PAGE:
Greetings from the Writing Wizard! Continuing the thread of posts related to minimal language, maximal impact, today we’re going to talk about two editing strategies that may help you in your travels through the worlds of homework, papers, admissions essays, cover letters, etc.
Both originate in popular culture, although I can only definitively cite the source of the first strategy. This is called the “Reverend Maclean” and it comes to us from Norman Maclean’s beautiful book A River Runs through It, which was later made into an award-winning film directed by Robert Redford and starring Brad Pitt. In both text and movie, the story concerns a young Norman Maclean, home-schooled by his Presbyterian minister father, growing up at the dawn of the twentieth century in Missoula, Montana with his bad apple of a brother, Paul.
Towards the beginning of the narrative, we learn about the striking method for teaching composition that the father adopts for his son.
As the narrator—adult Norman—explains: “I attended the school of the Reverend Maclean. He taught nothing but reading and writing. And being a Scot…believed that the art of writing lay in thrift.” We then see father and son laboring side-by-side, the Reverend working on a Sunday sermon, the child working on an essay. After a certain point, the boy rises, and hesitantly offers the page, ink still drying, to his father. The Reverend glances down, nods approvingly, and instructs: “Half as long.” The scene repeats—both Macleans leaning in to their writing, the sound of wet quills scratching roughly against paper… Again, the boy stands before the man, paper in hand: “Again,” says the Reverend, “half as long.” Once more to the desk…and then, as the Reverend holds the third version to the light, reading the compact lines of prose: “Good. Now throw it away.”
For apprentice writers—and we are all surely apprentice writers, there is much to learn from this episode. We must respect our writing, and love our language, enough to be exacting with them and with ourselves, finding ways to use the words of greatest precision to convey the clearest sense of our ideas. We need to be willing to return to the task more than once, viewing and reviewing our language to ensure that we are saying what we mean—and little else.
Yet, the “Reverend Maclean” also teaches us another facet of love, linguistic and otherwise: we cannot love our writing so much that we are unable to part with it. Self-editing is a brutal, tortuous enterprise—all the more so if we are overly sentimental about our written output. If we are to improve as writers, we must get over ourselves—and fast. Affection and pride for our writing is one thing, and boundless adoration is another. If we really want our readers to respect our writing, then we must be willing to improve it at any cost to our egos; we must be ready to reduce our prose by half, by half again…taking the essence as good distillers do to get the strongest stuff. And sometimes, to test whether we really have taken the best approach, we have to be willing to throw our work away, regroup, and start again.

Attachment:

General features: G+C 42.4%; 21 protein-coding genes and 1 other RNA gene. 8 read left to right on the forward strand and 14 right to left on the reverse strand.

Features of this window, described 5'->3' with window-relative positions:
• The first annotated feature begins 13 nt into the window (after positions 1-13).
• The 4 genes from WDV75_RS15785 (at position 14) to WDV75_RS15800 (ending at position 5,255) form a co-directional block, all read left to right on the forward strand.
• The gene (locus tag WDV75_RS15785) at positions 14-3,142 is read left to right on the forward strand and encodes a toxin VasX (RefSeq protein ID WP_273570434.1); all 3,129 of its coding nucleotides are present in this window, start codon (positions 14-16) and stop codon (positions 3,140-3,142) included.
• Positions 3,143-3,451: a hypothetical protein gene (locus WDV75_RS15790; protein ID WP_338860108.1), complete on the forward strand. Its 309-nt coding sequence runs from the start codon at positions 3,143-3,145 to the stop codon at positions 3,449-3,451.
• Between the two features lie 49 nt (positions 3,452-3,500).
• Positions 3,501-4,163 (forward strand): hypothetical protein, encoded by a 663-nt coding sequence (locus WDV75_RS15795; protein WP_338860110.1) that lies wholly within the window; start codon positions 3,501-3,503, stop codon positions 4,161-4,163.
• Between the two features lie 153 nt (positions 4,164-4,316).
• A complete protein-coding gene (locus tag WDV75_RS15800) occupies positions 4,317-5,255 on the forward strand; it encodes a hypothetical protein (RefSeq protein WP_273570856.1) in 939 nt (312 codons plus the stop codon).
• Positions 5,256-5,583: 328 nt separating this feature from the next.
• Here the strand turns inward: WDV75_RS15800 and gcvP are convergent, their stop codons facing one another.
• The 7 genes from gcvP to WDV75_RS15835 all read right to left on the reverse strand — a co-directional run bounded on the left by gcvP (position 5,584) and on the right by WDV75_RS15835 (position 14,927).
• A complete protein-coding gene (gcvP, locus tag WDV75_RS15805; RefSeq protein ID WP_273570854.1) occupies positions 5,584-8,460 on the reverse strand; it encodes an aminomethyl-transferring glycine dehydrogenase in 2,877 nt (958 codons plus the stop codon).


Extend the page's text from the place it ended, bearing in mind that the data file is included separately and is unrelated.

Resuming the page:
Slightly more modern than the “Reverend Maclean” is the strategy known as the “Elevator Pitch.”
Snappier and quicker, and certainly more popular in contemporary culture, the elevator pitch is one of those business terms that gets bandied about in boardrooms and locker rooms alike. The concept is very simple: if you’re trying to sell something, you should be able to make your sales pitch cleanly and effectively in less than a minute—say, about the time it takes to descend an office building in an elevator. The logic of the elevator pitch suggests that if you were to find yourself in an elevator with someone important, someone with deep pockets or a fat address book, you should be able to get that person hooked on your project, or at least intrigued by the idea, by the time you arrived in the lobby. It goes without saying that the elevator pitch is not a natural maneuver. How many of us can relay complex ideas in 45 seconds without pausing, stuttering, or screwing up? And therein lies the art of the pitch, and the mastery of the pitchman. Good sales pitches take time to develop and demand repetition, revision and sustained attention.
So, too, with a good idea for a paper, project, essay, etc. Although very few term papers are meant to be presented to professors in the elevators of office buildings, the impulse behind the elevator pitch is nevertheless essential to long-form prose: say what you need to say artfully and briefly, and your message will land with maximum impact. If you can’t present your thesis in 45 seconds without hesitation, are you really ready to argue it for 15 pages? How confident are you in what you intend to show?
In many respects, the elevator pitch is the “Reverend Maclean” for the modern age. Both strategies advocate a deep commitment to the precision of language, and both demand practice, practice, practice. A veteran salesperson, like the most austere Presbyterian minister, will agree that the “art of writing [lies] in thrift.” It is important to remember, however, that thrifty is not the same as cheap. Both of these strategies privilege clear writing over simple writing, rich language over banal language. The real trick is not in cutting down, but rather in leaning out—the ultimate product must still pack a mean punch.